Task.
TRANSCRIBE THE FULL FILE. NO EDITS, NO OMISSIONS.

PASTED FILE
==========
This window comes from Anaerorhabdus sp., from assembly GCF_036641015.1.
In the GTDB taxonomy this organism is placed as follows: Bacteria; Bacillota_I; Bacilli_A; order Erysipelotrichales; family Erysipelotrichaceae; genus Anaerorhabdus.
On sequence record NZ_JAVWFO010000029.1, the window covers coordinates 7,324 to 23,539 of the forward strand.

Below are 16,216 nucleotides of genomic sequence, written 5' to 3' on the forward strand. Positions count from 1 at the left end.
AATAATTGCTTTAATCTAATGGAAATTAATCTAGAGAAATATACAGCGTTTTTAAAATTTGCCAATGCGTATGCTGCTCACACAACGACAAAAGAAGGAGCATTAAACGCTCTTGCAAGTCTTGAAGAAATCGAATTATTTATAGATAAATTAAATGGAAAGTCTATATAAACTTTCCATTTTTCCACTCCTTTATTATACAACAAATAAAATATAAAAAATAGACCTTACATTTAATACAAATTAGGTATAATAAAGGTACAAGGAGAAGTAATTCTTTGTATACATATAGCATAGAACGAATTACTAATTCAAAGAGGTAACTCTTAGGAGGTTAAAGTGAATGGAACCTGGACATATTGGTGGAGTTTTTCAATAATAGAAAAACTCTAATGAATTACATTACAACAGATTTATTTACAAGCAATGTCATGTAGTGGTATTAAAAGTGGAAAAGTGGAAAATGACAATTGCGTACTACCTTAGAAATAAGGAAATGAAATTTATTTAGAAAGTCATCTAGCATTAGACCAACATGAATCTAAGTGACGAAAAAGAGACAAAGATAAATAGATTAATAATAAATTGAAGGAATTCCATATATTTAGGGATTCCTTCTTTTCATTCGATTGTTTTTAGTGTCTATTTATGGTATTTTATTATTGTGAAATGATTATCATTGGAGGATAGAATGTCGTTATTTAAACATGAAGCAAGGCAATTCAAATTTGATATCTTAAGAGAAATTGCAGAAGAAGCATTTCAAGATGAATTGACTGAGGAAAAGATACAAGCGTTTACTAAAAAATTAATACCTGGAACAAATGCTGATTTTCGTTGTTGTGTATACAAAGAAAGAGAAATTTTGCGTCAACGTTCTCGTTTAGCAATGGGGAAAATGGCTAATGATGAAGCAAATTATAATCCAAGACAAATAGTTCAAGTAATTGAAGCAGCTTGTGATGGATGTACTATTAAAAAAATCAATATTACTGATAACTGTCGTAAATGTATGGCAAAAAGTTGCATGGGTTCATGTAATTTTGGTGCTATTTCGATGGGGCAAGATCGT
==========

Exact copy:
This window comes from Anaerorhabdus sp., from assembly GCF_036641015.1.
In the GTDB taxonomy this organism is placed as follows: Bacteria; Bacillota_I; Bacilli_A; order Erysipelotrichales; family Erysipelotrichaceae; genus Anaerorhabdus.
On sequence record NZ_JAVWFO010000029.1, the window covers coordinates 7,324 to 23,539 of the forward strand.

Below are 16,216 nucleotides of genomic sequence, written 5' to 3' on the forward strand. Positions count from 1 at the left end.
AATAATTGCTTTAATCTAATGGAAATTAATCTAGAGAAATATACAGCGTTTTTAAAATTTGCCAATGCGTATGCTGCTCACACAACGACAAAAGAAGGAGCATTAAACGCTCTTGCAAGTCTTGAAGAAATCGAATTATTTATAGATAAATTAAATGGAAAGTCTATATAAACTTTCCATTTTTCCACTCCTTTATTATACAACAAATAAAATATAAAAAATAGACCTTACATTTAATACAAATTAGGTATAATAAAGGTACAAGGAGAAGTAATTCTTTGTATACATATAGCATAGAACGAATTACTAATTCAAAGAGGTAACTCTTAGGAGGTTAAAGTGAATGGAACCTGGACATATTGGTGGAGTTTTTCAATAATAGAAAAACTCTAATGAATTACATTACAACAGATTTATTTACAAGCAATGTCATGTAGTGGTATTAAAAGTGGAAAAGTGGAAAATGACAATTGCGTACTACCTTAGAAATAAGGAAATGAAATTTATTTAGAAAGTCATCTAGCATTAGACCAACATGAATCTAAGTGACGAAAAAGAGACAAAGATAAATAGATTAATAATAAATTGAAGGAATTCCATATATTTAGGGATTCCTTCTTTTCATTCGATTGTTTTTAGTGTCTATTTATGGTATTTTATTATTGTGAAATGATTATCATTGGAGGATAGAATGTCGTTATTTAAACATGAAGCAAGGCAATTCAAATTTGATATCTTAAGAGAAATTGCAGAAGAAGCATTTCAAGATGAATTGACTGAGGAAAAGATACAAGCGTTTACTAAAAAATTAATACCTGGAACAAATGCTGATTTTCGTTGTTGTGTATACAAAGAAAGAGAAATTTTGCGTCAACGTTCTCGTTTAGCAATGGGGAAAATGGCTAATGATGAAGCAAATTATAATCCAAGACAAATAGTTCAAGTAATTGAAGCAGCTTGTGATGGATGTACTATTAAAAAAATCAATATTACTGATAACTGTCGTAAATGTATGGCAAAAAGTTGCATGGGTTCATGTAATTTTGGTGCTATTTCGATGGGGCAAGATCGT